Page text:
After work, I move into a different context. The contexts then probably become something on the lines of family time, workout time, and spouse time. Within each of those contexts there could be key things to focus upon, and again focus is good providing it does not exceed its context. For example, I might have a weight or pulse-rate target at the gym, but I will not miss out time with the kids by doubling gym time.

                            Goal setting gurus recommend the virtues of determination, drive, courage, but they rarely advise patience. The goal setting experience can be an exciting one as we take hold of the magic lamp and name all the things we want. But in the real world, they will take longer than we expect. There is a need for a detailed mixture of focus and balance to make sure we are moving towards those.

                            AS Mike quoted from DA “Clarifying your values is likely to make your life more complicated, not simpler. It's not bad or good, just true.” Our lives are a soup of different roles that average themselves out in some way or other, even if we do nothing about them. Goal setting articles often cite Michael Jordan or captains of industry as examples of how goal setting can achieve great things. However, those people were generally single minded to the exclusion of almost everything else. (Michael Jordan said that he wished he had seen his sons grow up). Trying to breakdown the soup of roles down into its individual ingredients, and then applying the goal setting formula to each of these roles, is very complicated.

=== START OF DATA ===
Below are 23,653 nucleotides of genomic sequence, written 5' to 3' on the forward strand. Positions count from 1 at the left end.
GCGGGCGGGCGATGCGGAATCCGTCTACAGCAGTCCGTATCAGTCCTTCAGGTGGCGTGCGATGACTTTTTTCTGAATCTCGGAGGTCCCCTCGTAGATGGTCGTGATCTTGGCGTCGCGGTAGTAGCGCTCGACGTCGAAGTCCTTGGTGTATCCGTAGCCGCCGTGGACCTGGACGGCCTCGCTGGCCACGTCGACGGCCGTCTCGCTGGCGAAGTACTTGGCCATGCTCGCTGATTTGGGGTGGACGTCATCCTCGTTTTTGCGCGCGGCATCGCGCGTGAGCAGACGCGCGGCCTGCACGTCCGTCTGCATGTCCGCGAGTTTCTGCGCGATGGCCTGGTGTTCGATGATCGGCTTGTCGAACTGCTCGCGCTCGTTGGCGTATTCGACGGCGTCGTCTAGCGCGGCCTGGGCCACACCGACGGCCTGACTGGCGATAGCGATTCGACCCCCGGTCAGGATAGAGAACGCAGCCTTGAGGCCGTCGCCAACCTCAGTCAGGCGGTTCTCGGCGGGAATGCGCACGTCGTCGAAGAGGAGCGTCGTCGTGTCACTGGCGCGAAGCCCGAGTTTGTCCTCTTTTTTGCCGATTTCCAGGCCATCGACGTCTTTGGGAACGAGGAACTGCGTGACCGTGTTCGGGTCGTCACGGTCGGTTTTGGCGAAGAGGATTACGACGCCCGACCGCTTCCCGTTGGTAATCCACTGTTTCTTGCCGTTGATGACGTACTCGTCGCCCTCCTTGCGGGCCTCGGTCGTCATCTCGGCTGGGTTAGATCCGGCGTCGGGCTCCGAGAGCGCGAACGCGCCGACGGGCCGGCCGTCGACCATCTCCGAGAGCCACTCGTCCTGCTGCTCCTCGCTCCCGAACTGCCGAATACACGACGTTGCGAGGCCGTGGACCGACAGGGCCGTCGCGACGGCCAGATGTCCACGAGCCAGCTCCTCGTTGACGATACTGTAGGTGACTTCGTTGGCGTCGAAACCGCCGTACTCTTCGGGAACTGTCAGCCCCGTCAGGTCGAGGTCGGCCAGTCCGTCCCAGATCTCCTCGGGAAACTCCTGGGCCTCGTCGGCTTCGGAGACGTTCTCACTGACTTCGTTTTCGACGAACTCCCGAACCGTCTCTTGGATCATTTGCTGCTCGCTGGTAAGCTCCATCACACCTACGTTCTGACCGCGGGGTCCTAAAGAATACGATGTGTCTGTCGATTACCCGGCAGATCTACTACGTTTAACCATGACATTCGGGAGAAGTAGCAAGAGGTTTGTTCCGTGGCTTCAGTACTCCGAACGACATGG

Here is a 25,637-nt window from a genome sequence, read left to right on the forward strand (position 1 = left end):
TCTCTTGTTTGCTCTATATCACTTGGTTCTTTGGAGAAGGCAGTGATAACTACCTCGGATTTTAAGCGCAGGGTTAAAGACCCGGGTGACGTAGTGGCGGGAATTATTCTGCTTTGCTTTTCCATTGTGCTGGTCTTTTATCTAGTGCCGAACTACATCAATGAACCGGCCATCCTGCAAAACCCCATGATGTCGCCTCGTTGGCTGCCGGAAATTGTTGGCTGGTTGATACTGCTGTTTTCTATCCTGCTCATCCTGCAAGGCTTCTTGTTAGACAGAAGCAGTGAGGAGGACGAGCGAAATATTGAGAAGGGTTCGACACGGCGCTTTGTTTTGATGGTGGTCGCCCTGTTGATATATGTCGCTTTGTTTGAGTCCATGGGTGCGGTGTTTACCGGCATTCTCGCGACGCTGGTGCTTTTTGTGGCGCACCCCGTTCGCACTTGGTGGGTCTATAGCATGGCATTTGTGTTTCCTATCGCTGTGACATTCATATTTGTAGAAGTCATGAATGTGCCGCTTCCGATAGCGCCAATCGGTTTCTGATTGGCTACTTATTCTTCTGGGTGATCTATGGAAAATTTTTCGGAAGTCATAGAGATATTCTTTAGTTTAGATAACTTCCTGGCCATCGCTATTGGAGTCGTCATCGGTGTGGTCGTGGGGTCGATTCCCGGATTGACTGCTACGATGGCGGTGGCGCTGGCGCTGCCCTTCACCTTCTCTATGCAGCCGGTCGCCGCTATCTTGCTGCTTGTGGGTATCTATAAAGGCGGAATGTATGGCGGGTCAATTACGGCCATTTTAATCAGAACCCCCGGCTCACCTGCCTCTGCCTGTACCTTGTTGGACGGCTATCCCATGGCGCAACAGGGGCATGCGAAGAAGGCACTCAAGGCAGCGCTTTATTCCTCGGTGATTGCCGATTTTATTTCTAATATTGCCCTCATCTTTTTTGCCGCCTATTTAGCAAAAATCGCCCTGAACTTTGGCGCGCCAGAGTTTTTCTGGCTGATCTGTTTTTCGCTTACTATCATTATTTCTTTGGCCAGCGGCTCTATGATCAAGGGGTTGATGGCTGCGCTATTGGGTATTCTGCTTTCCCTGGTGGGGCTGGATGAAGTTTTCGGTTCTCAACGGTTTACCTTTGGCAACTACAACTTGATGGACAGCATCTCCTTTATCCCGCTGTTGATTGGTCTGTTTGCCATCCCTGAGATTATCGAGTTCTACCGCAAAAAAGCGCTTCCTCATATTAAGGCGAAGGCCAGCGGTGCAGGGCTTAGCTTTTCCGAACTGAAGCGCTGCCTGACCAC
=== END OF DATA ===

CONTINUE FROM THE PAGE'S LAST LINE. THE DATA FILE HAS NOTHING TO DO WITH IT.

I suspect that single minded people do not have the capacity to regret the lack of balance in their lives – that’s their mental make-up, they feel happy, and do not feel the pull from other areas they are ignoring.

                            Pam, I'll give that book a try. I think I have a good idea of the things that would make me happy in life, nevertheless, I am always open to new guides and techniques.

                            Coz, I could probably do a reasonably comprehensive diagram of main areas in my life. I think my problem would be accepting the restrictions caused by financial necessity, and also, as I said above, exercising patience. This would therefore sabotage my efforts to work down through the levels to a 10,000 foot or runway level stage.